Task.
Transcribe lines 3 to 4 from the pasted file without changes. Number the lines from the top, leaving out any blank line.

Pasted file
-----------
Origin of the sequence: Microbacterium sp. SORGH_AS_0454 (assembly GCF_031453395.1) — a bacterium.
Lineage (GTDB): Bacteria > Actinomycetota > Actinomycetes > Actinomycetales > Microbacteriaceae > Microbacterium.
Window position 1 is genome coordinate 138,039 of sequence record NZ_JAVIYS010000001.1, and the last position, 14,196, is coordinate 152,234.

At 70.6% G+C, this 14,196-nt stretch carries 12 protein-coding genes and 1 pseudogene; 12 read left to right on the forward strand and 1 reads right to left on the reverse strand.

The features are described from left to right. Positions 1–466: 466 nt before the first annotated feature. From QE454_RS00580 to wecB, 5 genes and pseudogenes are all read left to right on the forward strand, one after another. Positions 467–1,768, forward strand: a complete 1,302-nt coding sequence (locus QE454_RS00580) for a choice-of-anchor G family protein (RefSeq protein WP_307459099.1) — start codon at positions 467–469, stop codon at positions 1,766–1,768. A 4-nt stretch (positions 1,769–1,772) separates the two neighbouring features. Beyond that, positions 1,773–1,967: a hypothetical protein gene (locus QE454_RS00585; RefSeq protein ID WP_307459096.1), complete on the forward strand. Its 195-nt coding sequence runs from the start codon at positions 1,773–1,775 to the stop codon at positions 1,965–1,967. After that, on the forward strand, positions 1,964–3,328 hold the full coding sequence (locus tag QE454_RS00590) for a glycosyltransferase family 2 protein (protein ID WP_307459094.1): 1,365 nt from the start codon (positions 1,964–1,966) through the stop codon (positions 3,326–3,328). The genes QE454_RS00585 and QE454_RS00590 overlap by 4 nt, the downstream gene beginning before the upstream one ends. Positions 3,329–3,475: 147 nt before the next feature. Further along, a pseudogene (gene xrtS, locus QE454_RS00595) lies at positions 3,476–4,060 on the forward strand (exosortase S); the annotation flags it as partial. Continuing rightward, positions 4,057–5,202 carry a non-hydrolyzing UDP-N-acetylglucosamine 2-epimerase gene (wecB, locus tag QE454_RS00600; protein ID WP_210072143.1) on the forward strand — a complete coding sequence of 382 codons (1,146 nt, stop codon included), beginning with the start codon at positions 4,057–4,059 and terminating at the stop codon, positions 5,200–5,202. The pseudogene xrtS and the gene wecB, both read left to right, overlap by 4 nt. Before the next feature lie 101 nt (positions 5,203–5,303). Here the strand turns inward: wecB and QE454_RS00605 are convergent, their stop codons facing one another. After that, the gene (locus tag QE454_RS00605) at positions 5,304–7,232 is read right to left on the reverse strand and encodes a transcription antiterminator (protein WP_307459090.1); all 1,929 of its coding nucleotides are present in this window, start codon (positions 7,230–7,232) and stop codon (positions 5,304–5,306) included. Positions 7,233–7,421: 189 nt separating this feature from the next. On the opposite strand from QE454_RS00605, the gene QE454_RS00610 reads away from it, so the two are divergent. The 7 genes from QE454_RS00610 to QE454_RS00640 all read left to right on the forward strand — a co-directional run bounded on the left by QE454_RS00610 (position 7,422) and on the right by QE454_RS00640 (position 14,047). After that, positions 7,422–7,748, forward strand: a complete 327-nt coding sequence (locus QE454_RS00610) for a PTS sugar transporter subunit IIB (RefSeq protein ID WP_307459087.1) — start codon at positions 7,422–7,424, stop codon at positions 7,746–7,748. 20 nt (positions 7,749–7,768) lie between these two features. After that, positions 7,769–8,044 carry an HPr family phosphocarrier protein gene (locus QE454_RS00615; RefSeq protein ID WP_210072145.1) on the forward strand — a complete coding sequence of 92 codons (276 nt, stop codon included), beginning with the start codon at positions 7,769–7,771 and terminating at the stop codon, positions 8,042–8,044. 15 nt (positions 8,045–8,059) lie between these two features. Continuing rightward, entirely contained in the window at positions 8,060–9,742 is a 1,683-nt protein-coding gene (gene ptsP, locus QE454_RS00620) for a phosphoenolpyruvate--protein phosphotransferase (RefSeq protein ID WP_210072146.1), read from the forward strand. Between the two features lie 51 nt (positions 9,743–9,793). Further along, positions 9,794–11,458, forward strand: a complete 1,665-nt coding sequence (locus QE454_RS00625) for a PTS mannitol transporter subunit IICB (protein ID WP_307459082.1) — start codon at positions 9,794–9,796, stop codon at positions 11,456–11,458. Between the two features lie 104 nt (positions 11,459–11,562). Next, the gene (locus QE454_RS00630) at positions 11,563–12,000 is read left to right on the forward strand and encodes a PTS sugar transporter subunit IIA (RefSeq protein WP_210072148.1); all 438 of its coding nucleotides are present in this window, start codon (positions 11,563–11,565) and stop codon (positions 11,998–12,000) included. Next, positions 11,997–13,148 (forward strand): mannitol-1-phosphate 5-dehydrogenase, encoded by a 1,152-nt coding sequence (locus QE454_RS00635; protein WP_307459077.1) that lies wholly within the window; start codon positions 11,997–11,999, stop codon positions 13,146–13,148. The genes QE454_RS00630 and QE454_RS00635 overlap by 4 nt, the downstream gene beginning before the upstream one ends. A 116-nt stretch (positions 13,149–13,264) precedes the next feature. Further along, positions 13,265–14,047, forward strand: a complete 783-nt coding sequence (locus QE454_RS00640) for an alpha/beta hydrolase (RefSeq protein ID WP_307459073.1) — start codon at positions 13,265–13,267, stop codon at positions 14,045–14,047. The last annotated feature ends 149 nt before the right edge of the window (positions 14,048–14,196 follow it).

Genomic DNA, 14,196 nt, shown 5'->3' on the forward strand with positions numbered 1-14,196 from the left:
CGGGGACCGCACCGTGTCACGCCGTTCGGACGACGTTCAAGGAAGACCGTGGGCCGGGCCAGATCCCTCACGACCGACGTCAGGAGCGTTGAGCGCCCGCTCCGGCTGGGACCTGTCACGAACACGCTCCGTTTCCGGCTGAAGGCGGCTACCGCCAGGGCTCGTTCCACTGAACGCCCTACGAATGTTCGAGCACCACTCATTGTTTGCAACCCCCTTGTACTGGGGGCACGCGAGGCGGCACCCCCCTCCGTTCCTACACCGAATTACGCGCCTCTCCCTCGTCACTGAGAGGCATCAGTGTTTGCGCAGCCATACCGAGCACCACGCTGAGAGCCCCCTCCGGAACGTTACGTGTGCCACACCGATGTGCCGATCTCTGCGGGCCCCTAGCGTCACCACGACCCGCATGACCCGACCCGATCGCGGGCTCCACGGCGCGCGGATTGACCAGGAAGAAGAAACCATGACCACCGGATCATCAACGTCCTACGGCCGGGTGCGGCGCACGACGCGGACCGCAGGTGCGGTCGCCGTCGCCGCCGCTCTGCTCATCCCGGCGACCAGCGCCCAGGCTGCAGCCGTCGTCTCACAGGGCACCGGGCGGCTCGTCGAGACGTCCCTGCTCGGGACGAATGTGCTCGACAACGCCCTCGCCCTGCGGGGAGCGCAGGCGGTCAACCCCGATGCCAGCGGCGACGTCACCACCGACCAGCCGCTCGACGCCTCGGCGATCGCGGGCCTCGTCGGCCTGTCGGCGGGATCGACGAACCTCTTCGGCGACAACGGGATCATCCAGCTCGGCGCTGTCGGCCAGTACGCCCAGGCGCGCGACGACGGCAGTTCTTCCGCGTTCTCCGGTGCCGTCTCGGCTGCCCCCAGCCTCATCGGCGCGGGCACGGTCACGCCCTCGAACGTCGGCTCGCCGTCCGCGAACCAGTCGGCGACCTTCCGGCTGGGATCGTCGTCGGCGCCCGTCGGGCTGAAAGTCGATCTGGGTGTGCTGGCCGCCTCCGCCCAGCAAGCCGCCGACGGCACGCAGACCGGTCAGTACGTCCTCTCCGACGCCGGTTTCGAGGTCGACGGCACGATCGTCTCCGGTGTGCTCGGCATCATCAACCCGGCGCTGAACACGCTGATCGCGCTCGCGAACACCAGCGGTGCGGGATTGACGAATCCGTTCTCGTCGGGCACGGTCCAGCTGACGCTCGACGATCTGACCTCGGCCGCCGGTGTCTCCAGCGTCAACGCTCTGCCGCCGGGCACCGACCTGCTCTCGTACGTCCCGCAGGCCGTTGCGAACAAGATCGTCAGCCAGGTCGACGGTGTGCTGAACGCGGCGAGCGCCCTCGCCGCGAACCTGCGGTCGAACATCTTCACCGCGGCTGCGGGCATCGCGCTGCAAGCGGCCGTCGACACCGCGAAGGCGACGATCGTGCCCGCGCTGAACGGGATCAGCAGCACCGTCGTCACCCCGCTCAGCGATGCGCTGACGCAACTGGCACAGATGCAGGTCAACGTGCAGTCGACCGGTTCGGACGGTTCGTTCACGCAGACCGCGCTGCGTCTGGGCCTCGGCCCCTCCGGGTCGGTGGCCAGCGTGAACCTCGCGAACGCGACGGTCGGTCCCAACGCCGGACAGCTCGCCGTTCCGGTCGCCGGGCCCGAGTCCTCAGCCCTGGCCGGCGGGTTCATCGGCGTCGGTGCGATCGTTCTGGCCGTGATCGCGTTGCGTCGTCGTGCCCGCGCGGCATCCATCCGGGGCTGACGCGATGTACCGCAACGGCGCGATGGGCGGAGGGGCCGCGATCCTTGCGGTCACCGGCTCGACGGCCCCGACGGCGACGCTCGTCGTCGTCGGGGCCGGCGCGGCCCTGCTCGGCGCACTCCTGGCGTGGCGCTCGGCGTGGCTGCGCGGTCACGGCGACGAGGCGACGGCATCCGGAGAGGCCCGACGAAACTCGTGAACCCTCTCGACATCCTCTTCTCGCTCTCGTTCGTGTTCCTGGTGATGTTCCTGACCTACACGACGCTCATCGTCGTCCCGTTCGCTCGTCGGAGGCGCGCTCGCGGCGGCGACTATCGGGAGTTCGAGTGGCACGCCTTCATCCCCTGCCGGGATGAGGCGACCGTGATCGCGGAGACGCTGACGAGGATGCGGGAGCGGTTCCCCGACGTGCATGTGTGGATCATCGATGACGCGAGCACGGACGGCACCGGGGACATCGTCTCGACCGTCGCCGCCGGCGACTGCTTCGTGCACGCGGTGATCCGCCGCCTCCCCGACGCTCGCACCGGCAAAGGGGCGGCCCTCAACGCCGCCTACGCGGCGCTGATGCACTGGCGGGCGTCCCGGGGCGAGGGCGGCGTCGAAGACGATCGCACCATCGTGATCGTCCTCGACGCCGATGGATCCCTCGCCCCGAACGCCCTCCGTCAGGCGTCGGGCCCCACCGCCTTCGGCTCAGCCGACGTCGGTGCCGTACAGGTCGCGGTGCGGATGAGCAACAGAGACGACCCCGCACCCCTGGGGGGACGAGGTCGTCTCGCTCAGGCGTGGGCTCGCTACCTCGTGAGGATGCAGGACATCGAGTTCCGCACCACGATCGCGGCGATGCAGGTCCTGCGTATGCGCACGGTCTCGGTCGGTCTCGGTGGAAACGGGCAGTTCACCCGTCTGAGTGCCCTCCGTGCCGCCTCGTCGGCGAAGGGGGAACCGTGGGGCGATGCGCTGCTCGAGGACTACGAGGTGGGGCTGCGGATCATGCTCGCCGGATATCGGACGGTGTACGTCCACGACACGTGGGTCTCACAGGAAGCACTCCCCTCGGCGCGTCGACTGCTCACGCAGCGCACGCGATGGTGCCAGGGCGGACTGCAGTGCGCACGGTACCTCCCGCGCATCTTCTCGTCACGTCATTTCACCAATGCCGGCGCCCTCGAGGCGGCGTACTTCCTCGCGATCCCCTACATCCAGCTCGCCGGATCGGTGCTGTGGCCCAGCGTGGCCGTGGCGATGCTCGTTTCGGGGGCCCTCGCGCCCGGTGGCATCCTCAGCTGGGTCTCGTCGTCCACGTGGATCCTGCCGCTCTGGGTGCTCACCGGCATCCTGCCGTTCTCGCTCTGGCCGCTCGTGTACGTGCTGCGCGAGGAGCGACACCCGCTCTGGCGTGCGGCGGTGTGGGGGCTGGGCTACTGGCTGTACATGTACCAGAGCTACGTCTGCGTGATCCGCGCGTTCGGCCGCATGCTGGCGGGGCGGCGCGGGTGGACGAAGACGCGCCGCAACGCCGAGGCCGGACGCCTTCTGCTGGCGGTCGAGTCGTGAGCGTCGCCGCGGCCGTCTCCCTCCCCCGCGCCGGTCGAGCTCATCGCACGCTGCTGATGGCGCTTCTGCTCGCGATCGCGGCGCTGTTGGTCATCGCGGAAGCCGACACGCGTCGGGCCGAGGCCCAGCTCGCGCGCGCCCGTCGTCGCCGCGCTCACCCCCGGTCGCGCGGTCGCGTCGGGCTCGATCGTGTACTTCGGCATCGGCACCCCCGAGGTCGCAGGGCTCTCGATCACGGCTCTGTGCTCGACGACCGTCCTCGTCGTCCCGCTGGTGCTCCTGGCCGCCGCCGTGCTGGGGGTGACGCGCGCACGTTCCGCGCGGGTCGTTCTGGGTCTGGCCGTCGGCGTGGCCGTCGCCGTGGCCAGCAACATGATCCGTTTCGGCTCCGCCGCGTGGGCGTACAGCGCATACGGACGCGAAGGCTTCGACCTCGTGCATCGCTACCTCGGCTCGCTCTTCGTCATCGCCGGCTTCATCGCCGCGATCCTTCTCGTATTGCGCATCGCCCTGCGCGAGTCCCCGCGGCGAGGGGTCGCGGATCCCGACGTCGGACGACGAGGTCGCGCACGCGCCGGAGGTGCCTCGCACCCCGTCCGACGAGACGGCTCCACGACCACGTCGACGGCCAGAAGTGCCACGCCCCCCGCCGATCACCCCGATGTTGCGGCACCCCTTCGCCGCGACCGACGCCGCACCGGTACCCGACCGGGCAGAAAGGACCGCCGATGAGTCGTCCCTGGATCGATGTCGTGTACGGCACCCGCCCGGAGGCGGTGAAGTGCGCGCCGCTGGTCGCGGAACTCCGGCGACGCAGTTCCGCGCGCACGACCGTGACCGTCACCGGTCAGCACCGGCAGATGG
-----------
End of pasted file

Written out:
Window position 1 is genome coordinate 138,039 of sequence record NZ_JAVIYS010000001.1, and the last position, 14,196, is coordinate 152,234.

At 70.6% G+C, this 14,196-nt stretch carries 12 protein-coding genes and 1 pseudogene; 12 read left to right on the forward strand and 1 reads right to left on the reverse strand.